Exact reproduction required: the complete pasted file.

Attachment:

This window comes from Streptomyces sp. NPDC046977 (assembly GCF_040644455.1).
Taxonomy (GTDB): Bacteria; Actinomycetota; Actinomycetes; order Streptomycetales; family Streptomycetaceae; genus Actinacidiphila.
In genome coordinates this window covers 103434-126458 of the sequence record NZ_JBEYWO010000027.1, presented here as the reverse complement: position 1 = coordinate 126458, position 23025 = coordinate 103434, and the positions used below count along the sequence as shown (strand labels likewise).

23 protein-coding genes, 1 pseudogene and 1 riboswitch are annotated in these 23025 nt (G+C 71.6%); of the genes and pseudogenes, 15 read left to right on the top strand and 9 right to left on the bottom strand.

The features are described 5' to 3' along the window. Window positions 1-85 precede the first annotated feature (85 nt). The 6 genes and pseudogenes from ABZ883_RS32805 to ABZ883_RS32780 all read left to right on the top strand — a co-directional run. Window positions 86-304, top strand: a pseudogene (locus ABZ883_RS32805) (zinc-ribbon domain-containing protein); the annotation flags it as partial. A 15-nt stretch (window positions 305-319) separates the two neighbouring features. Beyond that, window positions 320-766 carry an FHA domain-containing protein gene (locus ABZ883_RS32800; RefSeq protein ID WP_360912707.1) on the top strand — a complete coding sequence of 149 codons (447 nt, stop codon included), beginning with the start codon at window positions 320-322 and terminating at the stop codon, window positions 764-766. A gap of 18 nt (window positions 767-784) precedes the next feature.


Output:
This window comes from Streptomyces sp. NPDC046977 (assembly GCF_040644455.1).
Taxonomy (GTDB): Bacteria; Actinomycetota; Actinomycetes; order Streptomycetales; family Streptomycetaceae; genus Actinacidiphila.
In genome coordinates this window covers 103434-126458 of the sequence record NZ_JBEYWO010000027.1, presented here as the reverse complement: position 1 = coordinate 126458, position 23025 = coordinate 103434, and the positions used below count along the sequence as shown (strand labels likewise).

23 protein-coding genes, 1 pseudogene and 1 riboswitch are annotated in these 23025 nt (G+C 71.6%); of the genes and pseudogenes, 15 read left to right on the top strand and 9 right to left on the bottom strand.

The features are described 5' to 3' along the window. Window positions 1-85 precede the first annotated feature (85 nt). The 6 genes and pseudogenes from ABZ883_RS32805 to ABZ883_RS32780 all read left to right on the top strand — a co-directional run. Window positions 86-304, top strand: a pseudogene (locus ABZ883_RS32805) (zinc-ribbon domain-containing protein); the annotation flags it as partial. A 15-nt stretch (window positions 305-319) separates the two neighbouring features. Beyond that, window positions 320-766 carry an FHA domain-containing protein gene (locus ABZ883_RS32800; RefSeq protein ID WP_360912707.1) on the top strand — a complete coding sequence of 149 codons (447 nt, stop codon included), beginning with the start codon at window positions 320-322 and terminating at the stop codon, window positions 764-766. A gap of 18 nt (window positions 767-784) precedes the next feature.